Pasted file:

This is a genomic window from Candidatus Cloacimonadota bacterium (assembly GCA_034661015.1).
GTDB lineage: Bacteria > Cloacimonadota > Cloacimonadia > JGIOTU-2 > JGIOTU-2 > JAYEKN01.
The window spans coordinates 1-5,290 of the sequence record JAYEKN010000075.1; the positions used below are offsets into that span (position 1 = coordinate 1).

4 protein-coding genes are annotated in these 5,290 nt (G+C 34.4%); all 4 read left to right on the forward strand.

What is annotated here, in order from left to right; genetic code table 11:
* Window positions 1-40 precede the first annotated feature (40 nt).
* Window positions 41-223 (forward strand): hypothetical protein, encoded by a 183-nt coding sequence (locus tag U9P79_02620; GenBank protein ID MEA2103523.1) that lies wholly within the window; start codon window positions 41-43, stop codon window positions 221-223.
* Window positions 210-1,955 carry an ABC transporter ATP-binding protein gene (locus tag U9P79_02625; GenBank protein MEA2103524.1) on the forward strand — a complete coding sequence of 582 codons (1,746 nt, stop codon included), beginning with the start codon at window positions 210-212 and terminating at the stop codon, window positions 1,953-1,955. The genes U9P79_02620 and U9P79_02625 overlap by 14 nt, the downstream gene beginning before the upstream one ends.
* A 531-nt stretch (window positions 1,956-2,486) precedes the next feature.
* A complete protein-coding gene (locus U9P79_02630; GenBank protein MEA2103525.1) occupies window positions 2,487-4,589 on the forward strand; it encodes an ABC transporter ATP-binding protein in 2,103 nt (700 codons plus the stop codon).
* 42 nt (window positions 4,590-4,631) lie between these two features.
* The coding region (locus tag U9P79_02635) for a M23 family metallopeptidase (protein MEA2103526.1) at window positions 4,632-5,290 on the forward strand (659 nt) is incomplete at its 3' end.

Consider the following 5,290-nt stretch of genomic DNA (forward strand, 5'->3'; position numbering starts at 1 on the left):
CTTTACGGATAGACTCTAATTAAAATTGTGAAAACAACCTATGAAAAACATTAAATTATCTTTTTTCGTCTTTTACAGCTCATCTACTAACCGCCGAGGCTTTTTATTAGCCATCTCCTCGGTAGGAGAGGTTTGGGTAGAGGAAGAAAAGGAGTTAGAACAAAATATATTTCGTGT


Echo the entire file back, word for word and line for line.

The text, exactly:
This is a genomic window from Candidatus Cloacimonadota bacterium (assembly GCA_034661015.1).
GTDB lineage: Bacteria > Cloacimonadota > Cloacimonadia > JGIOTU-2 > JGIOTU-2 > JAYEKN01.
The window spans coordinates 1-5,290 of the sequence record JAYEKN010000075.1; the positions used below are offsets into that span (position 1 = coordinate 1).

4 protein-coding genes are annotated in these 5,290 nt (G+C 34.4%); all 4 read left to right on the forward strand.

What is annotated here, in order from left to right; genetic code table 11:
* Window positions 1-40 precede the first annotated feature (40 nt).
* Window positions 41-223 (forward strand): hypothetical protein, encoded by a 183-nt coding sequence (locus tag U9P79_02620; GenBank protein ID MEA2103523.1) that lies wholly within the window; start codon window positions 41-43, stop codon window positions 221-223.
* Window positions 210-1,955 carry an ABC transporter ATP-binding protein gene (locus tag U9P79_02625; GenBank protein MEA2103524.1) on the forward strand — a complete coding sequence of 582 codons (1,746 nt, stop codon included), beginning with the start codon at window positions 210-212 and terminating at the stop codon, window positions 1,953-1,955. The genes U9P79_02620 and U9P79_02625 overlap by 14 nt, the downstream gene beginning before the upstream one ends.
* A 531-nt stretch (window positions 1,956-2,486) precedes the next feature.
* A complete protein-coding gene (locus U9P79_02630; GenBank protein MEA2103525.1) occupies window positions 2,487-4,589 on the forward strand; it encodes an ABC transporter ATP-binding protein in 2,103 nt (700 codons plus the stop codon).
* 42 nt (window positions 4,590-4,631) lie between these two features.
* The coding region (locus tag U9P79_02635) for a M23 family metallopeptidase (protein MEA2103526.1) at window positions 4,632-5,290 on the forward strand (659 nt) is incomplete at its 3' end.

Consider the following 5,290-nt stretch of genomic DNA (forward strand, 5'->3'; position numbering starts at 1 on the left):
CTTTACGGATAGACTCTAATTAAAATTGTGAAAACAACCTATGAAAAACATTAAATTATCTTTTTTCGTCTTTTACAGCTCATCTACTAACCGCCGAGGCTTTTTATTAGCCATCTCCTCGGTAGGAGAGGTTTGGGTAGAGGAAGAAAAGGAGTTAGAACAAAATATATTTCGTGT